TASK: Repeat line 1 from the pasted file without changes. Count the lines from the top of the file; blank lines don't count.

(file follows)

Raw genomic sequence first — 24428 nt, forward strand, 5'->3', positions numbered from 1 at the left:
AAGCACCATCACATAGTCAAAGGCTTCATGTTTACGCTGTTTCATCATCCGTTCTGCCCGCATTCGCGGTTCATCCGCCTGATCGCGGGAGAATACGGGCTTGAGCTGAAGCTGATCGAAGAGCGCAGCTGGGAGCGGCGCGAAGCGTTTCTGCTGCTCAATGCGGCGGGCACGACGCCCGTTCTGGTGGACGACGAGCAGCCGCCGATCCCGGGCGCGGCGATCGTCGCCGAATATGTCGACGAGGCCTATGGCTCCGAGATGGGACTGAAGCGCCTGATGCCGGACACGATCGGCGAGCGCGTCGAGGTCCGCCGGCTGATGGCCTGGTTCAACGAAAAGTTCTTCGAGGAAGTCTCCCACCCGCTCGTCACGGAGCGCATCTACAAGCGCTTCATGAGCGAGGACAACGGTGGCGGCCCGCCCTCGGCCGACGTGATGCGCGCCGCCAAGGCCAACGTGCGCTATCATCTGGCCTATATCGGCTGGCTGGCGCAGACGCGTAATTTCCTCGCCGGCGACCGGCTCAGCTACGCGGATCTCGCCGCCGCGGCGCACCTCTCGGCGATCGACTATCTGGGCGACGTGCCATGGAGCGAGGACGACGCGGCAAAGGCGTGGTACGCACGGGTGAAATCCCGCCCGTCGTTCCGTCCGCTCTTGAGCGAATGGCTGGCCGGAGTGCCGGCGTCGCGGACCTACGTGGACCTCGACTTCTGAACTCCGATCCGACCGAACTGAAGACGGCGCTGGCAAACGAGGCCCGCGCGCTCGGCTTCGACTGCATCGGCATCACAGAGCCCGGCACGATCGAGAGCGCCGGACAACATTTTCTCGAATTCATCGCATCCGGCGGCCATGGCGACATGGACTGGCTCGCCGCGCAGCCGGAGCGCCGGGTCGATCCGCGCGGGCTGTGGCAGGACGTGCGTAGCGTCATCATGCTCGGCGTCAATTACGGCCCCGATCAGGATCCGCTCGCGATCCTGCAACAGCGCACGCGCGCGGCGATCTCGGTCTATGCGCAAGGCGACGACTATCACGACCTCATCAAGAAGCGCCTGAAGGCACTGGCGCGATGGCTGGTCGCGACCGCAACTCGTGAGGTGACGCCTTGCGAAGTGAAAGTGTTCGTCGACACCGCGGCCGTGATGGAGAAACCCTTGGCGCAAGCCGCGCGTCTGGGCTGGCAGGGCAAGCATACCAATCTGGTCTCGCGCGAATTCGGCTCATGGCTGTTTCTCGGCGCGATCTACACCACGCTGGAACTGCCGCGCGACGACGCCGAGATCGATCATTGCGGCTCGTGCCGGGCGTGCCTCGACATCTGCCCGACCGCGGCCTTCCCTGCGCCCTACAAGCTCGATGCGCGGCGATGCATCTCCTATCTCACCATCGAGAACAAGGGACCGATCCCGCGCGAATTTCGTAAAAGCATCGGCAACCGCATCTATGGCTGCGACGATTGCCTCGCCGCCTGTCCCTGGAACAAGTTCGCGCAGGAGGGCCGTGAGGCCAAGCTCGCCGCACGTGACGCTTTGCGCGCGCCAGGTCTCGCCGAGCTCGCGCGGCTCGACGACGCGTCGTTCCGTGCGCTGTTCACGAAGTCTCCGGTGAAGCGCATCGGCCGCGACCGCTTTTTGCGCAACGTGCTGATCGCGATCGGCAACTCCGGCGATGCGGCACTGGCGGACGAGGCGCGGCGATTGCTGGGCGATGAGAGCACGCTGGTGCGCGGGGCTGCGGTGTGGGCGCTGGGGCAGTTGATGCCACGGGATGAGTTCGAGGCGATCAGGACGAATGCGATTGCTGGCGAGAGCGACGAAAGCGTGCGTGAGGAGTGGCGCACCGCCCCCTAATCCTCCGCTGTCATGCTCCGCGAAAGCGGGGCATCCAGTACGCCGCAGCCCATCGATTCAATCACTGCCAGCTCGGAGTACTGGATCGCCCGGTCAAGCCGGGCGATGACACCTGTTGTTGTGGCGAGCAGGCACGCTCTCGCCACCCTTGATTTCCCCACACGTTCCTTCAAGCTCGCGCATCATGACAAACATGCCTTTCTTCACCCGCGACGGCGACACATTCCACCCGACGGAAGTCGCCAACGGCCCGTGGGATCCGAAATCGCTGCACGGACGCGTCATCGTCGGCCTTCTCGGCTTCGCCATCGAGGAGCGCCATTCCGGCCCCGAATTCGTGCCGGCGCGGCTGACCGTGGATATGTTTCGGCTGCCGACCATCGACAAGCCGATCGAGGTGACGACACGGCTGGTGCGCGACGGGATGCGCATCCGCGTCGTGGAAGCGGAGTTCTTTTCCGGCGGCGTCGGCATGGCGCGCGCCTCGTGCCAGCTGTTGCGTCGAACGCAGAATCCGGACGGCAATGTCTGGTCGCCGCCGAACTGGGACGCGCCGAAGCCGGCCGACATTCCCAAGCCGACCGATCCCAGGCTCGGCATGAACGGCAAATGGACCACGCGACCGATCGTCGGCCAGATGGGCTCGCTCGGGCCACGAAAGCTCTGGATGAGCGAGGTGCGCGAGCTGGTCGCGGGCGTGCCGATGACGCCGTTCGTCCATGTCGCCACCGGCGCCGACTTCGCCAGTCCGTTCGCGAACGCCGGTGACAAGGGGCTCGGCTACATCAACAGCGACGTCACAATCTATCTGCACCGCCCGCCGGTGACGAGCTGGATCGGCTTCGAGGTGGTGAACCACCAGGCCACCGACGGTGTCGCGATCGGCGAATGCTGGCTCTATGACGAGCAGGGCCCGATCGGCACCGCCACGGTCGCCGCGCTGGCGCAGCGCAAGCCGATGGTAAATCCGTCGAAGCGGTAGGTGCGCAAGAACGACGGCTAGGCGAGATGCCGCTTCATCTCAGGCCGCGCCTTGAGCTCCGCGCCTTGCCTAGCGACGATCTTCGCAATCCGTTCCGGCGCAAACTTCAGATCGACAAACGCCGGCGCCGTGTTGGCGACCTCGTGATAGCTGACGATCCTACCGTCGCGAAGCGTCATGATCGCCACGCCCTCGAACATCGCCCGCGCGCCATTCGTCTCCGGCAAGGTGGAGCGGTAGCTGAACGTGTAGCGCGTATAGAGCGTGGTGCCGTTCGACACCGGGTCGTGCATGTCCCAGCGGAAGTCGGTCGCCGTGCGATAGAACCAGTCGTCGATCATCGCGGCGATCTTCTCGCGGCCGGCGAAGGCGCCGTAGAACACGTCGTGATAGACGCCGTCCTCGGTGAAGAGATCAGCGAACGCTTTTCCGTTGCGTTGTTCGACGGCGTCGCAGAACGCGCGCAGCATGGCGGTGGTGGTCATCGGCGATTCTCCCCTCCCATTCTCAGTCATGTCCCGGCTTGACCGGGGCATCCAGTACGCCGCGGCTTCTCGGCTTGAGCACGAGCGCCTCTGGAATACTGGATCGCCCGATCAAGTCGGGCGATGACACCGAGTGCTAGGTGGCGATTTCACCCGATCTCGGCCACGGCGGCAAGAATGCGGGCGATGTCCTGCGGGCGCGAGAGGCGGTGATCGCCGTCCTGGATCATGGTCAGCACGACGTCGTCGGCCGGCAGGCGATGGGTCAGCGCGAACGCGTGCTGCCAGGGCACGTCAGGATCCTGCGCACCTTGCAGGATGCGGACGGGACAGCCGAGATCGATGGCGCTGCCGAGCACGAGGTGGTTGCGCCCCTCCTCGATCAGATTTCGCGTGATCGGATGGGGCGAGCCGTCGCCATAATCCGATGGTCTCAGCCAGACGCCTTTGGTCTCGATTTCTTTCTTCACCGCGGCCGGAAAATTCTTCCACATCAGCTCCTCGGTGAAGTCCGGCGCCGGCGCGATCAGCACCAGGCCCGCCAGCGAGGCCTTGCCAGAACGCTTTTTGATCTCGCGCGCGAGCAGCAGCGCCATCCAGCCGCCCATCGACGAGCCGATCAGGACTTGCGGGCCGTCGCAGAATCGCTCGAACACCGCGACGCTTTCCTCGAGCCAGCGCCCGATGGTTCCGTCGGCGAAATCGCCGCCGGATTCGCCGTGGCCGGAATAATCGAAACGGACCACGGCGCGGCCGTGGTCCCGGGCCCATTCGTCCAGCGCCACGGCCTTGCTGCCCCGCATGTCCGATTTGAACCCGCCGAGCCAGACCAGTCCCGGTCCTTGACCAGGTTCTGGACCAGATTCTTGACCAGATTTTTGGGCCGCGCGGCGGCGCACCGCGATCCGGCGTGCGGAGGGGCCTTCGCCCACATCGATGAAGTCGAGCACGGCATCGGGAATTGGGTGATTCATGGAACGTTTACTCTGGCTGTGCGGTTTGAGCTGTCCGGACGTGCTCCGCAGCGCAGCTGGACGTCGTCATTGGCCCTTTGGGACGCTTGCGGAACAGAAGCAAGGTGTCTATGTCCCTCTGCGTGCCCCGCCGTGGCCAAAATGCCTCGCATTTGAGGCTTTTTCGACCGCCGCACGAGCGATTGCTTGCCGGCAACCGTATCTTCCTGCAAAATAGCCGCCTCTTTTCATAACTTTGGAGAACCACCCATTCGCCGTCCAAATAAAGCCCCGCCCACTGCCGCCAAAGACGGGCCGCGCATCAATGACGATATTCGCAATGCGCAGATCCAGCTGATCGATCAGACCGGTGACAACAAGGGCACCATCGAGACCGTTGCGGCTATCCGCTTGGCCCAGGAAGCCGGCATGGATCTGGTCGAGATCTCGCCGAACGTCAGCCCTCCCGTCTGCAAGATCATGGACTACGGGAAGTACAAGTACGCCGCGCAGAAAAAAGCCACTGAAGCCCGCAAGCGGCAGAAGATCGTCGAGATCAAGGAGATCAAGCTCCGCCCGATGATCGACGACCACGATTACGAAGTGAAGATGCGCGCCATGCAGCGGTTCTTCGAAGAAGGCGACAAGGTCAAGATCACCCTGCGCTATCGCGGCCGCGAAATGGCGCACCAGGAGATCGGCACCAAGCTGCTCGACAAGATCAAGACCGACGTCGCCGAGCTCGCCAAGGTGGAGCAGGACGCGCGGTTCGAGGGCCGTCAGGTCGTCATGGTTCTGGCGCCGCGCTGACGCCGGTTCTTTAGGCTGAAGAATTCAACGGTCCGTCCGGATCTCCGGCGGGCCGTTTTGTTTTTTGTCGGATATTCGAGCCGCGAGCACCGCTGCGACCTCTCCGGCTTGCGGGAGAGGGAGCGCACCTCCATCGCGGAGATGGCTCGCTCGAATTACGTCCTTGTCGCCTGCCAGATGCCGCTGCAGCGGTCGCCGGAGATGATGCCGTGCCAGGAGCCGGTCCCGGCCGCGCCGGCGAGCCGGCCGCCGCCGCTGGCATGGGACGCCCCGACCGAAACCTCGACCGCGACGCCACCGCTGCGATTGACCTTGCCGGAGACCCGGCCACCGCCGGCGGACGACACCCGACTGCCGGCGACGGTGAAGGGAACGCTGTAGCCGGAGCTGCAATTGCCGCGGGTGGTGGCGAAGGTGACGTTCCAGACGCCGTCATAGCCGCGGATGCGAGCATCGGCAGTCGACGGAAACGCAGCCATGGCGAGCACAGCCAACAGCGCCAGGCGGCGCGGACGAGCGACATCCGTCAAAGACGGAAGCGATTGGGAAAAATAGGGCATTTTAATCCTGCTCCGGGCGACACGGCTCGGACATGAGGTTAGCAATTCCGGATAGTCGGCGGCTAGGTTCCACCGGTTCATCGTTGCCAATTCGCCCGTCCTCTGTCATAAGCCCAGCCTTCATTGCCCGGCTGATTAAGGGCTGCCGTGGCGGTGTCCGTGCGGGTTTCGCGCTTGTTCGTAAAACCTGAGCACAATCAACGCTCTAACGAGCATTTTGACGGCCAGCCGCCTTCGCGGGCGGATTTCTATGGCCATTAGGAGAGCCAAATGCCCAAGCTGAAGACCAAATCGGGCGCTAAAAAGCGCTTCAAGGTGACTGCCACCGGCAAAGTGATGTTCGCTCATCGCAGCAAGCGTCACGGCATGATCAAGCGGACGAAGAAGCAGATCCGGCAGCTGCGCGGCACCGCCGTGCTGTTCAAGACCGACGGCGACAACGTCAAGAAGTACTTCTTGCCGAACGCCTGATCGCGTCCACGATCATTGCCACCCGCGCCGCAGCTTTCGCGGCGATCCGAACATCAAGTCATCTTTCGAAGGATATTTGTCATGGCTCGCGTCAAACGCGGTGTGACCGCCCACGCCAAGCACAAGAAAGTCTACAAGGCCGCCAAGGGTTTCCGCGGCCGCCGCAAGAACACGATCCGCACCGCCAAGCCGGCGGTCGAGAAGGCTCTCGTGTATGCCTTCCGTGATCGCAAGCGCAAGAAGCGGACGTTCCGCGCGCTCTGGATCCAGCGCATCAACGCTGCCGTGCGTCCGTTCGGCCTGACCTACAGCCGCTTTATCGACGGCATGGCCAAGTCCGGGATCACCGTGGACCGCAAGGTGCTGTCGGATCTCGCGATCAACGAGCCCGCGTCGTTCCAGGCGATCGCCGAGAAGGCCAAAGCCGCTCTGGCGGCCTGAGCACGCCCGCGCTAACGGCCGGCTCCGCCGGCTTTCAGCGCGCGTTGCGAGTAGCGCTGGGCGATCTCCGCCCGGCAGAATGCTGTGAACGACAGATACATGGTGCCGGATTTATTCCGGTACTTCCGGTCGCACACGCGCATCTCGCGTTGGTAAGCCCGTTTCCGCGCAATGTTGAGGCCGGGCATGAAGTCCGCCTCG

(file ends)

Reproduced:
Raw genomic sequence first — 24428 nt, forward strand, 5'->3', positions numbered from 1 at the left: